Last year, when the Obama campaign first launched its social network — which allows anyone to create their own blog on the Barack Obama web site — the decision was met with raised eyebrows in many a corporate boardroom. Many of those organizations are still debating whether it should even have a blog, let alone whether or not they should allow their users unfettered access to their site and the ability to maintain unmoderated blog content which the company does not, and cannot, control.

Earlier this year, when artists like and Obama Girl began to pepper YouTube with content that was not sanctioned by the campaign and, in’s case, did so by using and reproducing content from an Obama speech for which they did not request or receive prior written consent, they engaged in activities that would have gotten them sued by many corporations.

Every company/brand says it wants to deepen the level of engagement between itself and its consumer base. Too many, however, wish to do so in the traditional, one-way method of communication rather than in the establish true levels of engagement by letting go of control of their brands and letting their consumers take control.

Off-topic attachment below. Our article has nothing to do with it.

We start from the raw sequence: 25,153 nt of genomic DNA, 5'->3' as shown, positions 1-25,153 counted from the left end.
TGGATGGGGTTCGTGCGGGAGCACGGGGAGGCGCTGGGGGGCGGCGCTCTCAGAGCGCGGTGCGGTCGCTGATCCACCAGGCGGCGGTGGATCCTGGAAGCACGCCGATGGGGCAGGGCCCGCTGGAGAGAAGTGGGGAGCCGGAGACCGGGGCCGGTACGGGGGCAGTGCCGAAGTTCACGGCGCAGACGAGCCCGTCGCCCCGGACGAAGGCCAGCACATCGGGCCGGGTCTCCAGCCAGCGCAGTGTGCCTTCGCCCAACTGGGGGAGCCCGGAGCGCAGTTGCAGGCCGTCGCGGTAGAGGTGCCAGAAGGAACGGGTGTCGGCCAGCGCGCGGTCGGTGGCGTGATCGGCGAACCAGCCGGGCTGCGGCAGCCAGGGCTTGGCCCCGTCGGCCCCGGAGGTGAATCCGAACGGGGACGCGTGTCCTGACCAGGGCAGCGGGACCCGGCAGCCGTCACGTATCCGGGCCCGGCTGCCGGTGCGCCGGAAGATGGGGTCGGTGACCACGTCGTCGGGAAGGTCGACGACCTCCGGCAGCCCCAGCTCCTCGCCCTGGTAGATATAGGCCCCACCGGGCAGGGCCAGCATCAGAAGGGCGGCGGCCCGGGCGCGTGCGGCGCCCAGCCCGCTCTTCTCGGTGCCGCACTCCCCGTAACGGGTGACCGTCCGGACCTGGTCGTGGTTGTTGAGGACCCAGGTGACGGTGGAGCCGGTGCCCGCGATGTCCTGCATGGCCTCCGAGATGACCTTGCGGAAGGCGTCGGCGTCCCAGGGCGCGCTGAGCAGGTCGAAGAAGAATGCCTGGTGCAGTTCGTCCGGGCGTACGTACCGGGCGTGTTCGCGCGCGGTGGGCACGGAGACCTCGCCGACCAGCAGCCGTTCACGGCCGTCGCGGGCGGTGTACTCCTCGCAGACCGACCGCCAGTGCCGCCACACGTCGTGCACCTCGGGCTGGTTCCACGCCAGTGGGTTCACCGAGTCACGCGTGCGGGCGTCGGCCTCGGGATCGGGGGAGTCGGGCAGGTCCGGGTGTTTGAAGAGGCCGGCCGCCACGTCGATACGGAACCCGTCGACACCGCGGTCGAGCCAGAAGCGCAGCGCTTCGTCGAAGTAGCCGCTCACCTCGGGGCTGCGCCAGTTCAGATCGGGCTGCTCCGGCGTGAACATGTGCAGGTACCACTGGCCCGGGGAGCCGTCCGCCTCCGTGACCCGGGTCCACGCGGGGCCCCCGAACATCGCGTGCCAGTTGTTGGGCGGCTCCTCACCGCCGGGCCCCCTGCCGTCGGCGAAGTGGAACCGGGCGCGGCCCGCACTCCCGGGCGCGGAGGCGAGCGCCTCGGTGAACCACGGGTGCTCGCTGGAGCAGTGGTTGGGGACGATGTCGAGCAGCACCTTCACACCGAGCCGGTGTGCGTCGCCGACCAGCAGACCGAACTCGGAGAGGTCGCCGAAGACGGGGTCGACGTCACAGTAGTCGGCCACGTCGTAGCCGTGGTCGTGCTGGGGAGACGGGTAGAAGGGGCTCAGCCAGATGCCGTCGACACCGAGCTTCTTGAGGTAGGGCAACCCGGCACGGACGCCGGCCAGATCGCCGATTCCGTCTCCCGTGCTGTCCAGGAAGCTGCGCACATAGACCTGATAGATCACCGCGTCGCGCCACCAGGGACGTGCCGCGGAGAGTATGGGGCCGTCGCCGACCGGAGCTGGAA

As long as companies and brands continue to cherry pick tactics used by Obama rather than embrace the overall strategy of engagement, they will continue to talk at their consumers rather than to establish a meaningful dialogue.


Case Study: Interacting with Hormel

Hormel Brand Interactive Kitchen

Hormel Brand Interactive Kitchen

Recently our team, in conjunction with our partners at Hormel Foods, launched the new Hormel Brand web site. We were challenged with the task of both creating an engaging and memorable interactive experience while also giving information about the wide variety of products housed within the Hormel Brand.

The resulting site features prominently on the home page, an interactive kitchen where users can zoom around and explore areas of the kitchen where they can learn more about Hormel products. We even included an MP3 player where users can preview and download musical mixes to play in the background while they entertain friends and loved ones and serve meals made with delicious Hormel products.

I’m grateful to be lucky enough to have a ton of great clients and client projects to work on every day but this was one of the most satisfying for me for a number of reasons, not the least of which is the fact that we really tapped into the deep reservoir of creative resources at our disposal at Burson-Marsteller. From visual designers, to copywriters, to Flash animators/developers, to developers, to project managers, etc. This project represents a phenomenal effort by everyone involved and I was proud not only to be a part of it but also to have such wonderful clients who truly partnered with us to create something really special.